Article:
There are some gardeners who prefer to grow everything outdoors. Others like to bring some of their choice plants indoors to overwinter. Some even grow herbs indoors all year round.
If you plan to cultivate and harvest herbs even during the coldest winters, then having them indoors is your best option. You get to grow more varieties without risking cold exposure and frost damage. Having herbs indoors not only brings greenery in, but you also get to control their growing environments. This includes better pest and disease prevention.
Outside, however, offers a lot of benefits as well. Plants will typically grow larger and faster under natural sunlight, and you often have more room to work with. Herbs are quite hardy, so there are a number you can grow even in some of the cooler climates. Winter doesn’t mean you can’t grow outdoors if you plan correctly.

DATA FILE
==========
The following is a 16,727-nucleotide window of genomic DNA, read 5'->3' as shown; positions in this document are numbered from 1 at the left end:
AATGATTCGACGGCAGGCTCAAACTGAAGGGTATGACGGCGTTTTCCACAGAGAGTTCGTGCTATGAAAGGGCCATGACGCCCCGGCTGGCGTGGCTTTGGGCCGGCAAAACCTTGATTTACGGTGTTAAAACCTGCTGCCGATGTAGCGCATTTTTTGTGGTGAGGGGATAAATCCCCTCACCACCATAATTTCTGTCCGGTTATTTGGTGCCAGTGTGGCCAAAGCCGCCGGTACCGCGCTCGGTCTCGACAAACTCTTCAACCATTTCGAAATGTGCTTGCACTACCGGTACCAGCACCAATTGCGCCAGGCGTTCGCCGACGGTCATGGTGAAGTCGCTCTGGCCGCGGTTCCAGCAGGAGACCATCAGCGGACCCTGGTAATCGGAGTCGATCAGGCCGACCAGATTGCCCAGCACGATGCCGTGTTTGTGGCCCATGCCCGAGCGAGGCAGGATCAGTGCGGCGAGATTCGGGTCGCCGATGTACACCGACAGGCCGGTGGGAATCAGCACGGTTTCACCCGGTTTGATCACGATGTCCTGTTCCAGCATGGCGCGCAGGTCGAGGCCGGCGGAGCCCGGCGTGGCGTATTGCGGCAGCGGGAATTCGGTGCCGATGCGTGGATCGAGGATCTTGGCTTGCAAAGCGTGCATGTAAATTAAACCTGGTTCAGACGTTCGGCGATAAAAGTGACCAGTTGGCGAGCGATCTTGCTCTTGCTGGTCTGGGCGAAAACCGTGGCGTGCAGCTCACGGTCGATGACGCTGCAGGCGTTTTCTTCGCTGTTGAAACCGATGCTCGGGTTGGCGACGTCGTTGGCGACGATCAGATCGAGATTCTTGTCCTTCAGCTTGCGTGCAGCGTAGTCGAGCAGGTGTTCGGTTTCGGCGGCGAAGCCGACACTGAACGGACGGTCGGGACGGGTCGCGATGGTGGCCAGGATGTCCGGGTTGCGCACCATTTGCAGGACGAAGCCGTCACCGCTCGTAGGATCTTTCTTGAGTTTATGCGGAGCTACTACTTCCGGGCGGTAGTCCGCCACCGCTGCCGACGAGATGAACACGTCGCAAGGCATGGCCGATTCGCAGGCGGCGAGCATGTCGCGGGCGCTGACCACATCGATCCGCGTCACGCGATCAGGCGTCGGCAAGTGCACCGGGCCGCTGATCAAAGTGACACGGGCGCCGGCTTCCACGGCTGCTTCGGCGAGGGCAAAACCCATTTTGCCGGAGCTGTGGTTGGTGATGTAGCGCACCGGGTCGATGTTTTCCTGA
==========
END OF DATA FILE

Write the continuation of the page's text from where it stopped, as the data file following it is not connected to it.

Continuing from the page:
Basic Indoor Winter Herb Garden Care
Growing herbs indoors during winter is actually easier than you think. All you need to do is provide your herbs with the right growing conditions, and they will easily thrive all throughout the year. As many herbs are quite hardy, this is often fairly easy to do.
Here are some techniques you need to keep in mind to grow herbs successfully indoors during the winter season:
- Reduce watering during winter, and water only when the topmost inch of the soil is dry. Overwatering is going to be your biggest issue with herbs, especially in winter.
- Avoid using fertilizers around this time and start back up in the spring. Most plants will slow their growth or go dormant in winter, and therefore need less nutrients to survive.